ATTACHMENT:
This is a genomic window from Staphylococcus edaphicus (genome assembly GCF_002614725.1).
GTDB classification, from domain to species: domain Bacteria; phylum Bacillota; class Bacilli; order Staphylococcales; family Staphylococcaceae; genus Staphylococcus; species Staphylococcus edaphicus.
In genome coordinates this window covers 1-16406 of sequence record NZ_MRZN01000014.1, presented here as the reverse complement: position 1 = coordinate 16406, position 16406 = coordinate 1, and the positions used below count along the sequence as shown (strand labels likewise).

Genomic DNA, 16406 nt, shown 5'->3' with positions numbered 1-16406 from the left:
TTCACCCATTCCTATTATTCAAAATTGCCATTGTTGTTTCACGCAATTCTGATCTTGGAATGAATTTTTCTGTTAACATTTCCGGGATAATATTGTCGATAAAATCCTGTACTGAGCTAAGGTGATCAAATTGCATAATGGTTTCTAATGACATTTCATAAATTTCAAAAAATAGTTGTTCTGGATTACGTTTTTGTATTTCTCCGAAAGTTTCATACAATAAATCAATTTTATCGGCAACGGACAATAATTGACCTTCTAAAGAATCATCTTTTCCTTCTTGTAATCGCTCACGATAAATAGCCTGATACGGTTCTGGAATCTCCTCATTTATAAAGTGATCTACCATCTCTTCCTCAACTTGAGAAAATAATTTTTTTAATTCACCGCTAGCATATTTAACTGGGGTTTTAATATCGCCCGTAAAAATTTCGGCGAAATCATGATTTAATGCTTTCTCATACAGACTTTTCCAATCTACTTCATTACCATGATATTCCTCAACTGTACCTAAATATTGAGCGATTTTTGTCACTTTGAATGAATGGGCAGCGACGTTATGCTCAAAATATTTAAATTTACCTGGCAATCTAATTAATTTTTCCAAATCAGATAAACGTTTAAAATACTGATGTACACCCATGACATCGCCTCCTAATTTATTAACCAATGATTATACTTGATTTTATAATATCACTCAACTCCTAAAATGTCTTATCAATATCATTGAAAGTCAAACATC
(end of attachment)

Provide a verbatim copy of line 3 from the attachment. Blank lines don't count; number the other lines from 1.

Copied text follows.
In genome coordinates this window covers 1-16406 of sequence record NZ_MRZN01000014.1, presented here as the reverse complement: position 1 = coordinate 16406, position 16406 = coordinate 1, and the positions used below count along the sequence as shown (strand labels likewise).